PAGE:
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But it was only on the set of Bloodline that she realised modern television drama came together with a freeness she hadn’t felt since making films in the Seventies – the same freeness that allowed Malick to send his cast and crew hurtling across the desert on a whim during the shooting of Badlands, on hare-brained quests to capture a scene, or even a single shot, while the light was right.There was no way for her to work out who Sally Rayburn was before filming began, for example, because Bloodline’s script wasn’t finished until shortly before the final scenes were shot.• How Robert Altman blew up the Hollywood rule book “It scared me and it thrilled me,” she says.“It’s like you’re always trying to find your trail.Husband Robert (Sam Shepard) helps her run their successful beachside resort; when the show opens, they’re about to have a local pier named in their honour.Their second son, John (Kyle Chandler), works with the local sheriff’s office, while Kevin (Norbert Leo Butz), their third, refurbishes boats at the harbour.“I remember looking at this water and thinking, ‘I know I’m not supposed to do this,’” she says, with a slowly broadening smile.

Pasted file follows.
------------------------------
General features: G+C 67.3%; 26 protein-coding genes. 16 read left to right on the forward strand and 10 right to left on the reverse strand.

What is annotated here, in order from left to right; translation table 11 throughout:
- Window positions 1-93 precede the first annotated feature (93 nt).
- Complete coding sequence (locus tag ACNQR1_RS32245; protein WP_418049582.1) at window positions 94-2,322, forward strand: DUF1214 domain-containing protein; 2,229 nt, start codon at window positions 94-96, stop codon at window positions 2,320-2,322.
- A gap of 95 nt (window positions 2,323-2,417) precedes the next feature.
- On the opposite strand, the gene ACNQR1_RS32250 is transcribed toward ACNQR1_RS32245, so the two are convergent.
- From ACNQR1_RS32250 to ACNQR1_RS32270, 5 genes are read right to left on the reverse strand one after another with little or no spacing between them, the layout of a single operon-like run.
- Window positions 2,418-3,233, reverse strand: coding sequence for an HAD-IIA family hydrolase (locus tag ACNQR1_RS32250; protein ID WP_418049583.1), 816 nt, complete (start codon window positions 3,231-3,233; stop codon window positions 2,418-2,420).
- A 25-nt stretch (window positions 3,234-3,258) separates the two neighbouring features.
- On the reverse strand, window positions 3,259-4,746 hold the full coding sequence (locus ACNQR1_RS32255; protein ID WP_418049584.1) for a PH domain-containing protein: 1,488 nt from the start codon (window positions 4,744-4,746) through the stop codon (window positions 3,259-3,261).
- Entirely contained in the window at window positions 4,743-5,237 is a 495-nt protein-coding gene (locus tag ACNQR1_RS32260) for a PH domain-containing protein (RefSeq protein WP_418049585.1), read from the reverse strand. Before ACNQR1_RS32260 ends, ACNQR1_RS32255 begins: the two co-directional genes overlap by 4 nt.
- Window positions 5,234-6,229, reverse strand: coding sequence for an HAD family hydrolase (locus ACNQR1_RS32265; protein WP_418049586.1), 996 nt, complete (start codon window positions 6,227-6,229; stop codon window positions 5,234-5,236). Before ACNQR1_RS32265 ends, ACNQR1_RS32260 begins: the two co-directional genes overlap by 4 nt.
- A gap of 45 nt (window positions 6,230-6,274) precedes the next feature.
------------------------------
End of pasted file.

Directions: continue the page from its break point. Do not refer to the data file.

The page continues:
They were lighting a series of enormous bonfires Fisk had built earlier in the day: labour-intensive but virtually cost-free stand-ins for the oil refinery flares that Holly and Kit, Martin Sheen’s handsome young serial killer, would watch burning on the edge of the horizon.We don’t know what’s going to happen because I don’t even think they (series creators Todd A Kessler, Glenn Kessler and Daniel Zelman) know what’s going to happen.They watch what we’re doing and say, ‘Okay, let’s follow that.’ And creatively, I respect that so much. She’s leaning forward in her armchair as if she’s about to share a secret, speaking in a gently Texan-accented voice that’s as warm and soothing as sunlight.“My brother and I must have been six or seven years old. We went with my mother to an African-American lady’s home who did upholstery, and we stayed outside and played with her two children while our mothers were indoors, discussing this upholstery work.” This was East Texas in the mid-1950s: a time when whites and blacks lived in separate neighbourhoods, and churches and schools were still segregated.